Criminogenic environments like the City of London

On the Daily Politics and the Sunday Politics recently, Andrew Neil has referred to how journalists do not report on the financial sector.  That he feels this to be a lack was also suggested by his treating Max Keiser with much respect.  The online community is relatively familiar with the Keiser Report but amongst academics, Professor Bill Black is a rare creature…  a former financial regulator and now, Associate Professor of Law and Economics at the University of Missouri-Kansas City. This post presents some of his findings about the abundance of fraud in the financial sector, and a video clip of his recent speech in Davos.

What is a criminogenic environment?

Criminogenic environments produce such intense and perverse incentives that they generate epidemics of control fraud. (1) 

Large, individual accounting control frauds cause greater financial losses than all other forms of property crime – combined.  Accounting control frauds are weapons of mass financial destruction.  Epidemics of accounting control fraud drove the national crises that produced the Great Recession.  We have reliable information on this in the United States, the United Kingdom, Ireland, and Iceland…. These accounting control fraud epidemics drove crises that caused a loss of over $20 trillion in wealth and cost roughly 20 million workers their jobs. (1)

How do we know that the City of London is a criminogenic environment?

Most of the major financial and banking scandals have originated in London.  Incredibly, the belief amongst neoclassical economists and the World Economic Forum is that

‘Malfeasance and outright fraud [in finance] are extraordinarily damaging but also, fortunately, extremely rare.’(1)  

Without evidence, the markets are assumed to be ‘self-cleansing’ and therefore, ‘self-regulating’.. hence, it is argued that there is no need to have regulation and supervision.

However, Akerlof & Romer explain why deregulation encouraged control fraud:

“[M]any economists still seem not to understand that a combination of circumstances in the 1980s made it very easy to loot a financial institution with little risk of prosecution. Once this is clear, it becomes obvious that high-risk strategies that would pay off only in some states of the world were only for the timid. Why abuse the system to pursue a gamble that might pay off when you can exploit a sure thing with little risk of prosecution?” (Akerlof & Romer 1993: 4-5). (1)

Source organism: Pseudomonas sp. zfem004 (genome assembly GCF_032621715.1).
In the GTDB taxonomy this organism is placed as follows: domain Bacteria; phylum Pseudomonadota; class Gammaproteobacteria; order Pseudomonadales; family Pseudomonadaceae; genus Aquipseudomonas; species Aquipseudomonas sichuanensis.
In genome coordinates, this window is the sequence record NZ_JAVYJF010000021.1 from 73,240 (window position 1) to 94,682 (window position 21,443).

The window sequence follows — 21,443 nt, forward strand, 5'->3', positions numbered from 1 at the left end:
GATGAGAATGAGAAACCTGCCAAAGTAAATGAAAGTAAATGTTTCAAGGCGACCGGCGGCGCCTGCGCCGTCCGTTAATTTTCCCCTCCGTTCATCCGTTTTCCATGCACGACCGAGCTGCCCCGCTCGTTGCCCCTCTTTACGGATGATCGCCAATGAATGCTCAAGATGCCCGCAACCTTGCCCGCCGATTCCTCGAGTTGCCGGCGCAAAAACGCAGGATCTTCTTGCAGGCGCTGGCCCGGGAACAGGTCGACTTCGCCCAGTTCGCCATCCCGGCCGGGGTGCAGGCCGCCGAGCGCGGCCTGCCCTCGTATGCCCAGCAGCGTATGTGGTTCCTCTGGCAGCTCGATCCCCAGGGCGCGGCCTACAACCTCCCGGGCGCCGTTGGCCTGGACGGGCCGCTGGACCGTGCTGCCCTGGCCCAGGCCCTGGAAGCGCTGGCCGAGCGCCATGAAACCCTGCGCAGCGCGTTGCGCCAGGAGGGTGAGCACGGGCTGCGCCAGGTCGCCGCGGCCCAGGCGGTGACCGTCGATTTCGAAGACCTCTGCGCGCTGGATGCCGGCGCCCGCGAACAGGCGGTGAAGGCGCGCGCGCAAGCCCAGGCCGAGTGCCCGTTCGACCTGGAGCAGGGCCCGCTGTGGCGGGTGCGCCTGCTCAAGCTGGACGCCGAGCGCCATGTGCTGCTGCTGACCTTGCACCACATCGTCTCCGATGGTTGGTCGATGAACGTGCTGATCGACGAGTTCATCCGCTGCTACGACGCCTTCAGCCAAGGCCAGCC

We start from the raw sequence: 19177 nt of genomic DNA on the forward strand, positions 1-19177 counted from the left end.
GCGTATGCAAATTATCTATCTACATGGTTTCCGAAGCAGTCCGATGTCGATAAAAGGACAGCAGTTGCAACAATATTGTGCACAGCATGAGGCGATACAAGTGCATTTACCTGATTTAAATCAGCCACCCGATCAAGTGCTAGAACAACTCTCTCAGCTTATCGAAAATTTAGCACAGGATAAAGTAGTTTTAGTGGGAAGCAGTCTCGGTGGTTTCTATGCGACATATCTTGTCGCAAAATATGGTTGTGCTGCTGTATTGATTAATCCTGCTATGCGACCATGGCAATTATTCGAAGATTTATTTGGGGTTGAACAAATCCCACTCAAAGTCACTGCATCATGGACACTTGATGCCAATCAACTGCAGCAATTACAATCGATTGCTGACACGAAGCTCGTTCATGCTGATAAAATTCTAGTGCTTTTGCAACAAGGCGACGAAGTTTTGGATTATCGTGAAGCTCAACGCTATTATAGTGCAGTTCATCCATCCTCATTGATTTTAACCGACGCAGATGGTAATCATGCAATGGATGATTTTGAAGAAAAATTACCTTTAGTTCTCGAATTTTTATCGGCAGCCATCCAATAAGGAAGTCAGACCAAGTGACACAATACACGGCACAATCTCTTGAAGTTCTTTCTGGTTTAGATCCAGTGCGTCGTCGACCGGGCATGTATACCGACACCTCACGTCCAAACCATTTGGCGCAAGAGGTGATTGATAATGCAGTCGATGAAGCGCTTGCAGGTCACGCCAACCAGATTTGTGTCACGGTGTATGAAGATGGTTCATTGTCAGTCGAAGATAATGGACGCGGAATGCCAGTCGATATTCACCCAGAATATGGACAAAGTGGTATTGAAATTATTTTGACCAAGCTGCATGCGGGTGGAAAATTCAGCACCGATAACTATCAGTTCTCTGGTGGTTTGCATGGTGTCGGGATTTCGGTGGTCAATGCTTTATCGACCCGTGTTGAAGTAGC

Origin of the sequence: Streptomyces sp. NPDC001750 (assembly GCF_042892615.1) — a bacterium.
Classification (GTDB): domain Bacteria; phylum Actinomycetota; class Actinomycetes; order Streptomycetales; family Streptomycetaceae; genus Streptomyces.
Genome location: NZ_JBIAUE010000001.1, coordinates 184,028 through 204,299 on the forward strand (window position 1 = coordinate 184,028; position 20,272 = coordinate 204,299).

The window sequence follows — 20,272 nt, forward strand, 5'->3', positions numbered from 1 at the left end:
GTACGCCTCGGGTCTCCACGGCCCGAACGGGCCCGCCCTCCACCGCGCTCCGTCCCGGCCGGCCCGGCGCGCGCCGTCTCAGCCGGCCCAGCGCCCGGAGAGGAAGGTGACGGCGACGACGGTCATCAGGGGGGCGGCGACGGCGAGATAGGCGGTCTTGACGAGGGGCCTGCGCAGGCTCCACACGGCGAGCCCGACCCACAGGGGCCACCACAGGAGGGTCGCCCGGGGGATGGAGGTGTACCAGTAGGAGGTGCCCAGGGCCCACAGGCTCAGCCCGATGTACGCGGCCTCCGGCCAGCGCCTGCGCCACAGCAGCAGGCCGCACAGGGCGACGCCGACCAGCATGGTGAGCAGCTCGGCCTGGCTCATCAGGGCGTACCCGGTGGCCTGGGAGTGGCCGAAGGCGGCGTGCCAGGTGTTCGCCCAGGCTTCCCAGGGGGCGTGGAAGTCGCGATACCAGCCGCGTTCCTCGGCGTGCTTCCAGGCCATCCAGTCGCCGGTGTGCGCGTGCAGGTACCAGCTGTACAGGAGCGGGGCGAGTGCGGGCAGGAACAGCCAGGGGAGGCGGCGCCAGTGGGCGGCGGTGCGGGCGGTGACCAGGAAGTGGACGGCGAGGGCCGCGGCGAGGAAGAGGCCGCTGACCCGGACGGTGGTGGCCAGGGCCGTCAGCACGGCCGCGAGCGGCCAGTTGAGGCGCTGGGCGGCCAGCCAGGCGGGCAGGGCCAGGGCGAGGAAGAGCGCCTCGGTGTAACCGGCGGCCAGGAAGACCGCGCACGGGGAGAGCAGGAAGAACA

In fact, the dishonest practices of some institutions, invited a ‘race to the bottom’.  It is very difficult to ‘honestly’ compete with a dishonest broker… so effectively a ‘market’ was set up as to who could be the most successfully ‘fraudulent’.  The inevitable corollary was the pressure to remove as much supervision and regulation as possible:

The “race to the weakest supervisor” did not occur only within the U.S.  Brooksley Born and a former senior SEC official have confirmed to me that UK regulators directly pitched U.S. financial firms to relocate operations to the City of London in order to obtain weaker supervision.  “Fed lite” supervision was a competitive response to the FSA’s “reg lite” system of deliberately weak supervision.  The City of London became the most criminogenic environment in the world for financial fraud, which is why so many UK banks and units of foreign banks located in the City have caused the major scandals in the UK and globally. (1)

I have quoted extensively from Professor William K Black’s articles on New Economic Perspectives because they are essentially the keynote speech that he gave at the ‘Public Eye’ shame award in Davos.  As he says in the video clip below, economists know nothing about fraud and law students very little.  Of course, anyone familiar with Max Keiser will also be familiar with the levels of ‘decriminalised’ fraud that Bill Black describes in the financial markets.  For example, 40% of the mortgages issued in the US in 2006 were ‘liar’s loans’ in which the lenders deliberately chose not to verify the borrower’s income.  90% of ‘liar’s loans’ have been shown to be fraudulent, but the incentives offered to the agents were huge.  In the UK, 45% of the mortgages at that time were also ‘liar’s loans’.